Tourism & Hospitality
“Put your makeup on and fix your hair up pretty / And meet me tonight in Atlantic City." It’s been twenty-five plus years since Bruce Springsteen’s famous plea, and millions of tourists continue to pour into New Jersey each year. In addition to the resort/gaming attraction of Atlantic City, New Jersey’s tourism and hospitality industry boasts the leisure opportunities of the Jersey Shore, the Six Flags Great Adventure amusement park and other regional attractions, as well as easy access to and from New York City and Philadelphia.
LEISURE, HOSPITALITY AND RETAIL UPDATE*
- Leisure, hospitality and retail (LHR) is comprised of four components: retail trade (56.0% of employment), food services/drinking places (29.0%), accommodation (8.0%) and arts/entertainment/recreation (7.0%).
- Many of the businesses within LHR directly and indirectly support the state's tourism industry, the state's 3rd largest industry, according to the Division of Travel and Tourism.
- LHR represented $41.7 billion, or 8.8 percent, of the state's Gross Domestic Product (GDP) in 2009.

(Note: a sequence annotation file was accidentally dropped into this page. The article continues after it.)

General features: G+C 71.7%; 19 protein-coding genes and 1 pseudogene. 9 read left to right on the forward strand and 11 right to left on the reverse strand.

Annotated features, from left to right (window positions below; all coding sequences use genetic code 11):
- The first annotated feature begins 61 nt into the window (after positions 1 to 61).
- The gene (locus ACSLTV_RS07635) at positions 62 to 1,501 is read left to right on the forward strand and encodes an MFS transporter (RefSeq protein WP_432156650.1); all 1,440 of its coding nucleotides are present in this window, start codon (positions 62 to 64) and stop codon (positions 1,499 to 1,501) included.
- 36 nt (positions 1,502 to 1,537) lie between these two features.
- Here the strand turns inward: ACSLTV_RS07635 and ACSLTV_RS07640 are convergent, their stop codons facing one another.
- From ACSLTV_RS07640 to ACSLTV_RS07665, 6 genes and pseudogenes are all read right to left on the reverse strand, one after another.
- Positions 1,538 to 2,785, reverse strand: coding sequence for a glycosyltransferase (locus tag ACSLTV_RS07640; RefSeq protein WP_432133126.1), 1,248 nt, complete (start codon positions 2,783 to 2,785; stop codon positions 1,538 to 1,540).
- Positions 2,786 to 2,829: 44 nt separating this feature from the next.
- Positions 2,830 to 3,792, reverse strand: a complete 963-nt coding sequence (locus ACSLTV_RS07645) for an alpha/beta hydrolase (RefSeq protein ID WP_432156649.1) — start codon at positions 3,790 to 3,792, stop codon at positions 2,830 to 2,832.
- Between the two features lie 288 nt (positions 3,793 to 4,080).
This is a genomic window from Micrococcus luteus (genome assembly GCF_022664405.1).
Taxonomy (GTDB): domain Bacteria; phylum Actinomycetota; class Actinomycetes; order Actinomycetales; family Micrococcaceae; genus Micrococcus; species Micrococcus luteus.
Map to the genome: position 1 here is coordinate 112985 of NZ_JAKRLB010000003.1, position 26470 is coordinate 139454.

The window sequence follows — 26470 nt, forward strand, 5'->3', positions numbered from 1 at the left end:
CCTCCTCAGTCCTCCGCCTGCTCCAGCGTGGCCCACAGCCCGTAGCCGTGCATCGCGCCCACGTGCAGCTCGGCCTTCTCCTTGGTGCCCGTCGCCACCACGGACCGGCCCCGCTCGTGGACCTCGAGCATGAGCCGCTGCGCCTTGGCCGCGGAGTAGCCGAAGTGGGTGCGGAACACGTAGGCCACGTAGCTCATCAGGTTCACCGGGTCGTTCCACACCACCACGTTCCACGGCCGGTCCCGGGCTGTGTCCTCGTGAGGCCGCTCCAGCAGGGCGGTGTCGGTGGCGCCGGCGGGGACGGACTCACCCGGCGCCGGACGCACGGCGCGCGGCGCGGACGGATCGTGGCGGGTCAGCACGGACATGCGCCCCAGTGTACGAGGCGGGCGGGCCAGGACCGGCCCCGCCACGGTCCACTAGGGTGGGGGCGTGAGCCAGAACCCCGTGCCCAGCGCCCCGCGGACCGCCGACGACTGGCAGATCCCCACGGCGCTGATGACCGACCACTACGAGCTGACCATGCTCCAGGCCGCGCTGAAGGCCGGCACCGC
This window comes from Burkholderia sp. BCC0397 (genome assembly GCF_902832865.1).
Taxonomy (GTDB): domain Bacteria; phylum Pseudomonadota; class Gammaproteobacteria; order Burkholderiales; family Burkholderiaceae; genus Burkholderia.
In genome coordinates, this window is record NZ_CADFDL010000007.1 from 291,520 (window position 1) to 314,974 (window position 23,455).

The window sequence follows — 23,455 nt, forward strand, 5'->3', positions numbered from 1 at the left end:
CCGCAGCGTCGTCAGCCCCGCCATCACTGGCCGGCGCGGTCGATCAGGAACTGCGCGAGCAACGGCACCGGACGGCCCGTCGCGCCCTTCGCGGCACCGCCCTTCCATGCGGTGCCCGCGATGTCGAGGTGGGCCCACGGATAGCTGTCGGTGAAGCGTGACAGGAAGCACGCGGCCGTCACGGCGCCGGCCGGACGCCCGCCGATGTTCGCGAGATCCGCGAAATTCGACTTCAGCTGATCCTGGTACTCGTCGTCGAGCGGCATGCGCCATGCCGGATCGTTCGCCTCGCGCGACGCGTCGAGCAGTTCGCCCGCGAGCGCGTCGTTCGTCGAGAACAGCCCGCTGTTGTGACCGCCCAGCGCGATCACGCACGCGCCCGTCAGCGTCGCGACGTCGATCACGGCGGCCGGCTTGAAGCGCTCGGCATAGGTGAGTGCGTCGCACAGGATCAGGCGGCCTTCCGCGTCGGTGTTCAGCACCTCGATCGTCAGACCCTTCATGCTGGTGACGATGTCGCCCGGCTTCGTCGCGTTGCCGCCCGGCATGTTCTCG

- LHR jobholding totaled 766,410 in 2009, or 24 percent, of the state's private sector workforce.
- New Jersey LHR employers paid more than $20 billion in wages during 2009, or 11.6 percent, of the state total.
- Over the past two decades, LHR added nearly 62,000 new jobs in New Jersey or about 28 percent of the state's employment gain since 1990. However, its share of total employment increased only slightly during this period, from 19.5 percent in 1990 to 20.0 percent in 2010.
*Source: NJ Department of Labor and Workforce Development, Labor Planning & Analysis, New Jersey Key Industry Clusters (7/20/11) and New Jersey Labor Market Views (4/11/11).
Tourism jobs generally fall within one of four main career paths:
- Skilled Trade Workers (e.g., food preparation workers, maids/housekeeping cleaners)
- Managers (gaming supervisors, food service managers)
- Customer Service (waiters/waitresses, hotel clerks, gaming dealers)
- Safety/Security (security guards)
Successful workers in the tourism industry must:
- communicate clearly with the public
- work well within a team structure
- be able to solve problems quickly